Food waste throughout the U.S. and the world has been a major problem over the years. Recently, it has received more attention globally and now in the U.S., with a call for serious action by the Obama administration which recently brought food waste “to the table” as a part of its efforts to combat climate change. The goal the Obama White House set was to reduce food waste in the United States by 50% in the next 15 years, but what does this reduction mean? How much are we really wasting?
According to the UNEP, 30-40% of the food supply in the United States is wasted; per person, this equals more than 20 pounds per month. Americans are not the only ones wasting food. Approximately “one-third of all food produced worldwide… gets lost or wasted in food production and consumption systems.” While all of this food is being wasted, there are millions of people throughout the world who are still undernourished or hungry. In response, many initiatives have been created to address this issue, including the creation of World Food Day, to raise awareness about food waste and promote ethical practices. World Food Day was held this year on Friday, October 16.
Brighter Green and our partners in Jiangxi province, China, had a significant presence on World Food Day by initiating a project to raise awareness about food waste worldwide. In China, What’s for Dinner? director, Jian Yi, and colleague, Miao Jie, organized the Left Over Food Photo Exhibition that illustrated the colorful, albeit plentiful amount of left-overs that sit on our table, or plates, after every meal. This exhibition was displayed on campus at Jinggangshan University in Jiangxi province, and presented a series of more than 700 photographs collected in just 3 days. The process of collecting these photographs demonstrates just how prevalent food waste really is within many societies, whether in China, the U.S. or elsewhere.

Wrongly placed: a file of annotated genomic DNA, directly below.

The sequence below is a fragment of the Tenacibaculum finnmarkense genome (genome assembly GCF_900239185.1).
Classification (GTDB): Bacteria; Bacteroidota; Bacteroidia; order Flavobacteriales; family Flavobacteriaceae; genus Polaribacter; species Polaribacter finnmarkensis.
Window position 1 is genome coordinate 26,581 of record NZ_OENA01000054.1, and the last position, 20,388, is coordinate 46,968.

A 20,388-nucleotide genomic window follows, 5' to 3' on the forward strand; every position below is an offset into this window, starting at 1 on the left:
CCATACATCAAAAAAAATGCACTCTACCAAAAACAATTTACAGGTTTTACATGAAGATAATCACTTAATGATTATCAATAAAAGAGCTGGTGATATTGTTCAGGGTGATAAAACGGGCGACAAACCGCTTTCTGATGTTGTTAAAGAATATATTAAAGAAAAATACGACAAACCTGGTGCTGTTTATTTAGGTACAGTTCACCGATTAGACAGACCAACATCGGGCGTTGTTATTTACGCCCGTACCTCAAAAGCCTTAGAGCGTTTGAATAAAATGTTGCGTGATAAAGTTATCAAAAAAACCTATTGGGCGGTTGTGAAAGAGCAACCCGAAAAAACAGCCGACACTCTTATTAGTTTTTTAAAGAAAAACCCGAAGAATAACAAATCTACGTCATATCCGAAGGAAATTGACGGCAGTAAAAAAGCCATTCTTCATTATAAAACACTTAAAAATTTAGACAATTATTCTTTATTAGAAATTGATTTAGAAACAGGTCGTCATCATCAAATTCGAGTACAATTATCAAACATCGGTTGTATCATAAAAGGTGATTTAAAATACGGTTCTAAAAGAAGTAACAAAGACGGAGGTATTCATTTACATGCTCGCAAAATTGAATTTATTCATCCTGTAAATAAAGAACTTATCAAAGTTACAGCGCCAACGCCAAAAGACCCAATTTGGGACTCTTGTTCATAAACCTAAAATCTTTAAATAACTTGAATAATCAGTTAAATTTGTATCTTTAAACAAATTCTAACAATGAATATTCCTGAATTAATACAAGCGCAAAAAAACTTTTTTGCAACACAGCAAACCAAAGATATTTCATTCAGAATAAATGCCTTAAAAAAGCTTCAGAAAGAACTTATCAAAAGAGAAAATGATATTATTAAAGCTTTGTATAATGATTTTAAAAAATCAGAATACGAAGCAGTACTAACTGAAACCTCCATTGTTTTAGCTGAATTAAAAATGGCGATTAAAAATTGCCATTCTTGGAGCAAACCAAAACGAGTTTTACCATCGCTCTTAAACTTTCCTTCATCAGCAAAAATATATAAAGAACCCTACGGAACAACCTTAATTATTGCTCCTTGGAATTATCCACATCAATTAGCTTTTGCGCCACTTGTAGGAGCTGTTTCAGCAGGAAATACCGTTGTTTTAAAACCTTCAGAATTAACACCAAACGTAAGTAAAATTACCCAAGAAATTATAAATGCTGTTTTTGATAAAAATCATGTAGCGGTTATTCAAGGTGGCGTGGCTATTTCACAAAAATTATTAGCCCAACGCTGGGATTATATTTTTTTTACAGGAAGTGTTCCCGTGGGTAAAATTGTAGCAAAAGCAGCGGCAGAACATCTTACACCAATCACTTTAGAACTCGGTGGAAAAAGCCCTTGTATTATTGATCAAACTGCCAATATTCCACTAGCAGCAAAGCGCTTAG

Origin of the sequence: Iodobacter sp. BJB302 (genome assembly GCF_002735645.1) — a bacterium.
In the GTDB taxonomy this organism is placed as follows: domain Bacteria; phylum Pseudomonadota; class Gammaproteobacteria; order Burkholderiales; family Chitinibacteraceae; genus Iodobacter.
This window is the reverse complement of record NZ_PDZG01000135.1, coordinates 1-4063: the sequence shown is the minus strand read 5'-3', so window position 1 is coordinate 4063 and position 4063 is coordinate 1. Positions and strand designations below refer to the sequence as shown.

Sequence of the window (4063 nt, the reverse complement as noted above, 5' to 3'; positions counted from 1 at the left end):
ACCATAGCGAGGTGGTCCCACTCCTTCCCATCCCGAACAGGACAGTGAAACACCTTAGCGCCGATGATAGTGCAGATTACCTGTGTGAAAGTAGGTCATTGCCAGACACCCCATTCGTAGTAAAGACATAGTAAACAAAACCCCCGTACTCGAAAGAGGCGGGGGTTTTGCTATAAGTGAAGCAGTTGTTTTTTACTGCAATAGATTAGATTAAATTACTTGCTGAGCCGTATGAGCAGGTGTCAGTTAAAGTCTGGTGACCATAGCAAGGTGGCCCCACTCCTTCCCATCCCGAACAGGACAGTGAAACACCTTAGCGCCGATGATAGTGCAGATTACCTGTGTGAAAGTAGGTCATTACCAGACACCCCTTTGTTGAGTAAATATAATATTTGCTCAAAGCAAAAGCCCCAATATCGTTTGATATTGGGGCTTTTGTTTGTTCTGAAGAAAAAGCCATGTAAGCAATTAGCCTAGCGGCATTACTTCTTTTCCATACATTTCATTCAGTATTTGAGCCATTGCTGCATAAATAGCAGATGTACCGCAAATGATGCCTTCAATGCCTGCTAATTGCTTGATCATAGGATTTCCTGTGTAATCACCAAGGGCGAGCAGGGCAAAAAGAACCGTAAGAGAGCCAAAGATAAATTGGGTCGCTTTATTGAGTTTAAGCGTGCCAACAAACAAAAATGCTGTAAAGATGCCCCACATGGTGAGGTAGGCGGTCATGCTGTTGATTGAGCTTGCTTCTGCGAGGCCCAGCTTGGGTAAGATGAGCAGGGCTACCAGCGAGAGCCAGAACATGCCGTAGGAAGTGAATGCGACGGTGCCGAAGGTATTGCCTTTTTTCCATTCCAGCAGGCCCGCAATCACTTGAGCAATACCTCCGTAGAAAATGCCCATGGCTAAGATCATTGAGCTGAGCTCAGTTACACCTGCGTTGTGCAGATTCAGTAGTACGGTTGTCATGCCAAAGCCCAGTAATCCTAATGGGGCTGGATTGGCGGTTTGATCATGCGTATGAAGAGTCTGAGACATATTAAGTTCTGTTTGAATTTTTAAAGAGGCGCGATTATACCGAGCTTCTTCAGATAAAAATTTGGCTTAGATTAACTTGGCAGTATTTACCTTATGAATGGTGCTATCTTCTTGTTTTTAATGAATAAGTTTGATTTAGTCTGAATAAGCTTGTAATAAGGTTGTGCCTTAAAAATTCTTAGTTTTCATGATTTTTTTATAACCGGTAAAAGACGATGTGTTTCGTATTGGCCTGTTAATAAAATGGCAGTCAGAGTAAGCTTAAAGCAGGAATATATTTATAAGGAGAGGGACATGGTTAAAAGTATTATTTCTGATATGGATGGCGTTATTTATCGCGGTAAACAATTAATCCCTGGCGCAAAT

On the other side of the world, Brighter Green’s Executive Director, Mia MacDonald, attended Expo Milano 2015 in Italy on World Food Day. She had a strong reaction to the lack of attention to the sustainability and equity aspects of food and agricultural production at the Expo. Learn more about this from one of her Facebook posts.
Photo credit: Left Over Food